Santa’s Wish List Brings Gifts to Healthcare Workers’ Children
The holiday season can be stressful for nearly anyone. For healthcare workers caring for ailing patients in a nursing home, gift shopping for their families can take the cheer out of a joyous holiday.
At North Westchester Restorative Therapy & Nursing Center in Mohegan Lake, a program to help staffers and their families has given back to these valuable workers, by lessening their burden and purchasing gifts for their children.
“The program honors our hardworking staff who have children,” said Megan Elba, the facility’s administrator. “Some of our staff have been in their shoes as working parents raising their own kids.”
Staff members volunteered to become sponsors who purchased gifts for their co-workers’ children. Elba said the number of sponsors this year was the most since the program began five years ago. This year 30 children received gifts.
The sponsors were anonymous. Each parent wanting gifts for their children was assigned a number and they detailed what their children wanted as part of a wish list to Santa. Sponsors chose a number and were given the corresponding family’s list.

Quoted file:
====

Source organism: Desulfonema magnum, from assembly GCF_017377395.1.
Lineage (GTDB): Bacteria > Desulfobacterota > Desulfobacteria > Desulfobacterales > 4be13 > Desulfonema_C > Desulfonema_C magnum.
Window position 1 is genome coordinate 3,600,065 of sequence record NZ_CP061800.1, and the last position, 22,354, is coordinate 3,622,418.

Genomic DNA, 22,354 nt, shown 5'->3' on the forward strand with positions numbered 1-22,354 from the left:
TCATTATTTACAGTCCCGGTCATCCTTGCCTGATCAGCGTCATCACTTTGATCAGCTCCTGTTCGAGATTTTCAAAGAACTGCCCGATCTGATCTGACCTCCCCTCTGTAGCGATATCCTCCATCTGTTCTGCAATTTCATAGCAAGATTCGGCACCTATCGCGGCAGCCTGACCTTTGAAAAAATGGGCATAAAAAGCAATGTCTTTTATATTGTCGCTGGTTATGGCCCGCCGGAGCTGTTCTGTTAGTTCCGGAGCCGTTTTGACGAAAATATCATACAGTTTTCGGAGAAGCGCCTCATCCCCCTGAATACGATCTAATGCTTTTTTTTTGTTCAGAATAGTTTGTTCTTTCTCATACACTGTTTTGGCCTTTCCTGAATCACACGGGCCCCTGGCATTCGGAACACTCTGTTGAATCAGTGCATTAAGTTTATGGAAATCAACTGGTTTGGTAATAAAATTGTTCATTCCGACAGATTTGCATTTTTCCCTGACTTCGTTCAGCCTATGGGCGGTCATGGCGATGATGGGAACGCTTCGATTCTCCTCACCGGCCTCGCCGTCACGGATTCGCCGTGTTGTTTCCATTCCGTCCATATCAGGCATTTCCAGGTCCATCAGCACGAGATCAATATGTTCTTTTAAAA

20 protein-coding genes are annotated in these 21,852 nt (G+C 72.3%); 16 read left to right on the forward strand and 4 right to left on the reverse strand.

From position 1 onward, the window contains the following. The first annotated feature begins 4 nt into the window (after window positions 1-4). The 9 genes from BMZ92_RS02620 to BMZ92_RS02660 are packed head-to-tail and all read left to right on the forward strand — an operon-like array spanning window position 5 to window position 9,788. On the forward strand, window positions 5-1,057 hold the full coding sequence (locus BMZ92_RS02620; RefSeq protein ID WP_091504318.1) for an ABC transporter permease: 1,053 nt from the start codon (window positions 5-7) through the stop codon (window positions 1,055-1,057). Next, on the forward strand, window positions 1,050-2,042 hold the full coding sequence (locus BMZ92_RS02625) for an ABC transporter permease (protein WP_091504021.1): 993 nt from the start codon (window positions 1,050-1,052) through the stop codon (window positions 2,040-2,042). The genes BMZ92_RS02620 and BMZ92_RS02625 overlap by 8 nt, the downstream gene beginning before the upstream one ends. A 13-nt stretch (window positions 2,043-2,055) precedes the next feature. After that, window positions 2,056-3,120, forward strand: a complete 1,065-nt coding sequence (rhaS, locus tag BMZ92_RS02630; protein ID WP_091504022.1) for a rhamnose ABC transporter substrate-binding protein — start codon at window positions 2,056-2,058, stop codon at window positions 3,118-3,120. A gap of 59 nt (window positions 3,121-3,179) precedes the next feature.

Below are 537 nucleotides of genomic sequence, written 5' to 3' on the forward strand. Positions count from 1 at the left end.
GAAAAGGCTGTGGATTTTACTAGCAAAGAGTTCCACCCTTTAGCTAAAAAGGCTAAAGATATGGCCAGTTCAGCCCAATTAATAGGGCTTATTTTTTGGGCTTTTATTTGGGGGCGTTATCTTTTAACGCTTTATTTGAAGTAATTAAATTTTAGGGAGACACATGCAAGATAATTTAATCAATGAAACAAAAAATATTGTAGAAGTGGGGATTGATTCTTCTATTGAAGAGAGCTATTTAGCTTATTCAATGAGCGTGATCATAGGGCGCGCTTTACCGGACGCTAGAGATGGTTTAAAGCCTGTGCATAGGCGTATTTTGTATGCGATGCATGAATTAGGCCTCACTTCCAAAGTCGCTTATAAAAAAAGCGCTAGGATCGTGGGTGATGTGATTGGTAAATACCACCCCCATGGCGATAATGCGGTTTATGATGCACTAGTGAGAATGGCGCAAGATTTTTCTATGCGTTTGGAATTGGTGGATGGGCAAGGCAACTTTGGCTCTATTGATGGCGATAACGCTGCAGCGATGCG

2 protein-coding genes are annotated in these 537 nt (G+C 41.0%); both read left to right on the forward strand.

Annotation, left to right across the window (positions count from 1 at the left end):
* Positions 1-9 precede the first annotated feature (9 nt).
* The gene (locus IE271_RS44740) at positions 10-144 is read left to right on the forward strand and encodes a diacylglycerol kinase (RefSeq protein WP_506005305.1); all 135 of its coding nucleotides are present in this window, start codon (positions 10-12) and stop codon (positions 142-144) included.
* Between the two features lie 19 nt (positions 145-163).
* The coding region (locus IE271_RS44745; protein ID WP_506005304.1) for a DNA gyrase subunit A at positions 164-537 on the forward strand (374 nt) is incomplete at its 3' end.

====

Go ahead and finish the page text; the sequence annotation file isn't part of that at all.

On Wednesday, in the center’s large main room, several brightly wrapped gifts were piled in front of a Christmas tree waiting to be opened. Admiring the gifts was Tiffany Thames, a certified nursing assistant and a single mother of three. Thames, a Peekskill resident, was one of a group of parents whose children received gifts.
Thames filled out a wish list for the first time in the five years she has worked at the center. Her children are 16, 14 and six years old.
“Things have been a bit tight this year and I haven’t had that much time to shop,” Thames said. “My teens asked for sheet sets and comforters and gift cards for games. My six-year-old wants LEGOs.”
Thames said the Santa’s Wish List program and other holiday activities at North Westchester Restorative have always made her feel special.
“I do appreciate that it can be a fun place to work, where workers come together,” she said. “I feel like part of a family.”
As a certified nursing assistant, she does everything from feeding, grooming and helping patients be more mobile.
“It’s total care and some patients need more help than others,” Thames said. “Nursing assistants are the engines to nursing homes.”
Thames has been working on her bachelor’s degree in criminal justice and expects to graduate next year. She is considering taking an accelerated program in nursing to keep her future job options open.
Children receiving gifts are asked to write general thank you notes to their sponsors. Thames said she hopes to learn who her sponsor was so her children could write thank you notes directly to that person.
“Without a doubt, my kids are absolutely writing thank you notes,” said Thames. “Gratitude comes from your heart.”
Abby is a local journalist who has reported on breaking news for more than 20 years. She currently covers community issues in The Examiner as a full-time reporter and has written for the paper since its inception in 2007. Read more from Abby’s editor-author bio here. Read Abbys’s archived work here: https://www.theexaminernews.com/author/ab-lub2019/